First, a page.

Jean-Claude Trichet, the outgoing governor of the European Central Bank, just announced that the ECB will engage in purchases of euro-denominated bonds issued by Spain and Italy. This long-resisted move is intended to stem the latest flareup of the sovereign-debt heartburn that is a far greater threat to financial-market stability than the US debt downgrade. If the ECB manage to sustain this, it probably will work, for a while at least.
If you're an investor in Italian or Spanish (or French) debt, your goals are pretty simple: you just want to enjoy the benefits of higher interest rates, while being assured by someone more credible than Spain or Italy that you'll get your money back. Can't blame people for wanting a free lunch, especially if Uncle Trichet is scared enough to offer it to them.
There are two enormous problems with Trichet's announcement:
1) It represents a complete abandonment of the ECB's iron pledges not to pull national governments out of the fire; and
2) We're talking about far more debt than the ECB can possibly buy without creating a lot of inflation. They simply don't have the resources to sterilize it all. And if they stop short, the move won't have the market impact they're looking for.
To the first point, the ECB can now forget about their pretense of being a "pure" central bank, or monetary authority concerned about nothing but preventing inflation. This kicks out one of the props supporting the euro as a credible reserve currency.
The second point puts Germany in a terrible bind. The resources needed to backstop Spain and Italy can only come from Germany, where the taxpayers have been getting restless.
What the Germans had hoped to do with the euro is to create a whole raft of captive export markets across the southern tier of Europe, so they could continue to create high-value jobs in Germany. Germans are nothing if not disciplined: for much of the past decade their economy has underperformed as they slowly built up the eurozone toward that goal.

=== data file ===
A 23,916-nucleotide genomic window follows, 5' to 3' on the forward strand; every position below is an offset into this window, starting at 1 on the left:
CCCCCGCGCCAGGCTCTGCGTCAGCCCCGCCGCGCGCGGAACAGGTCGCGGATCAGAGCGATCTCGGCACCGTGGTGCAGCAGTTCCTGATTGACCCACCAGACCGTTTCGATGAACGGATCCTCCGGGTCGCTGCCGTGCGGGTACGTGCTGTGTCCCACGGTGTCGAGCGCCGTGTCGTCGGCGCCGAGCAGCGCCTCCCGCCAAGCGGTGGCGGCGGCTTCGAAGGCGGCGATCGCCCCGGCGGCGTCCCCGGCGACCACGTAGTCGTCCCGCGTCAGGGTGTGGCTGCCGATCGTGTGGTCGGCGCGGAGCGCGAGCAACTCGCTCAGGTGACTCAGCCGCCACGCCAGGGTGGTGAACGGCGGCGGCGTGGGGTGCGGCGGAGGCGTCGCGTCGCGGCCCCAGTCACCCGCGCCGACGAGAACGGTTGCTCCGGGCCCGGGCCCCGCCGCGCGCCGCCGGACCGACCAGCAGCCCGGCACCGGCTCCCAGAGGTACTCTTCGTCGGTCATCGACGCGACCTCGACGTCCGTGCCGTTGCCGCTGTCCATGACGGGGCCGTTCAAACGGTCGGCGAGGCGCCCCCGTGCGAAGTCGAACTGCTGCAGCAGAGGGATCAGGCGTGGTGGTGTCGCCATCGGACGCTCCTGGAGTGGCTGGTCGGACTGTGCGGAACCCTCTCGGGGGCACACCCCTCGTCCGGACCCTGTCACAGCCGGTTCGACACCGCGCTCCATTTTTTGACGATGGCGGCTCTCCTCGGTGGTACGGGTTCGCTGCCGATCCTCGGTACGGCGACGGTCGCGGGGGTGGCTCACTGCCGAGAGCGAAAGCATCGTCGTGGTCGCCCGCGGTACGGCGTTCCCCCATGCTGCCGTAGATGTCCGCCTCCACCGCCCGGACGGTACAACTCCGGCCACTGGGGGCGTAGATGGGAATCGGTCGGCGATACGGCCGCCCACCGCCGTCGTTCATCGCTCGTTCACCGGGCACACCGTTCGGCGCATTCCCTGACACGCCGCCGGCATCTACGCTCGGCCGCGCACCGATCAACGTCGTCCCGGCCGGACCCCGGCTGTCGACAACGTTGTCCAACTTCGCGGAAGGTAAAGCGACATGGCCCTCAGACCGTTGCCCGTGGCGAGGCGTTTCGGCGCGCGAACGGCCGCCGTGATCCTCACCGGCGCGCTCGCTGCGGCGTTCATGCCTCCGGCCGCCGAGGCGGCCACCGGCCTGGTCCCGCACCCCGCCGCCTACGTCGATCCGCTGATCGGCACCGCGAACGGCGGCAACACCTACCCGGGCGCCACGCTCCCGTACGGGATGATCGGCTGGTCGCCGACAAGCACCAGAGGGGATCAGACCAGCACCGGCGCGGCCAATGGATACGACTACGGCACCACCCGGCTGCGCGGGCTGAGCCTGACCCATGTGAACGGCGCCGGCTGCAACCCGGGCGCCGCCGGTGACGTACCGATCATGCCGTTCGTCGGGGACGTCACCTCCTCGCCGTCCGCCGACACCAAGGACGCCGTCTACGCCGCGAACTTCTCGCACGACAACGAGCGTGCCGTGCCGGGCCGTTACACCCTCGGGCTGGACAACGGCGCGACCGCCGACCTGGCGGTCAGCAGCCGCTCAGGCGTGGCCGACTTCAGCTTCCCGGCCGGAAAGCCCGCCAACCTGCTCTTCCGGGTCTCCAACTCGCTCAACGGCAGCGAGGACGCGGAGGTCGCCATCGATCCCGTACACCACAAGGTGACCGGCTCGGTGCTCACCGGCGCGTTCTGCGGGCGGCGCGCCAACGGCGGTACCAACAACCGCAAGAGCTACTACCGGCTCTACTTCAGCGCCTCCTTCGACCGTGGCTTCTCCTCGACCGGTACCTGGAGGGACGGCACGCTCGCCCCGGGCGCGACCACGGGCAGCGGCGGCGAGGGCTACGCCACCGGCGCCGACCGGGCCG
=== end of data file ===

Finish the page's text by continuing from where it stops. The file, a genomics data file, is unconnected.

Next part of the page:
But now they've come to find that the Latin economies simply aren't productive enough to sustain the higher level of external obligations that comes automatically with higher trade deficits.
The euro was supposed to prevent deficit countries from stiffing the Germans the old-fashioned way, through currency devaluations. Instead, the Germans are finding that they now have to stiff themselves, by guaranteeing their debtors' IOUs. To this, add the very good possibility that they'll have to accept repayment in depreciated euros.
Still, you have to admit this is better than Germany's historical solution, which is war.
Trade predation as a strategy is proved yet again not to be sustainable over time. The Chinese have gotten away with it longer because their prey (the US) is bigger and stronger than southern Europe. The US debt downgrade story is proximately caused by US political dysfunction, but trade imbalances instigated by the Chinese are an essential part of how we got here.
Italy's long-term government debt is now yielding in the high 6s, more than 300 basis points higher than German debt of comparable maturity. Italian CDS prices are very high, up in the 380s. As Trichet embarks on an Italian-debt purchase program, those spreads should narrow. The next thing to watch out for is inflation.
Germans HATE inflation. If that's what lies ahead for Europe, maybe Germany's voters will form their own Tea Party.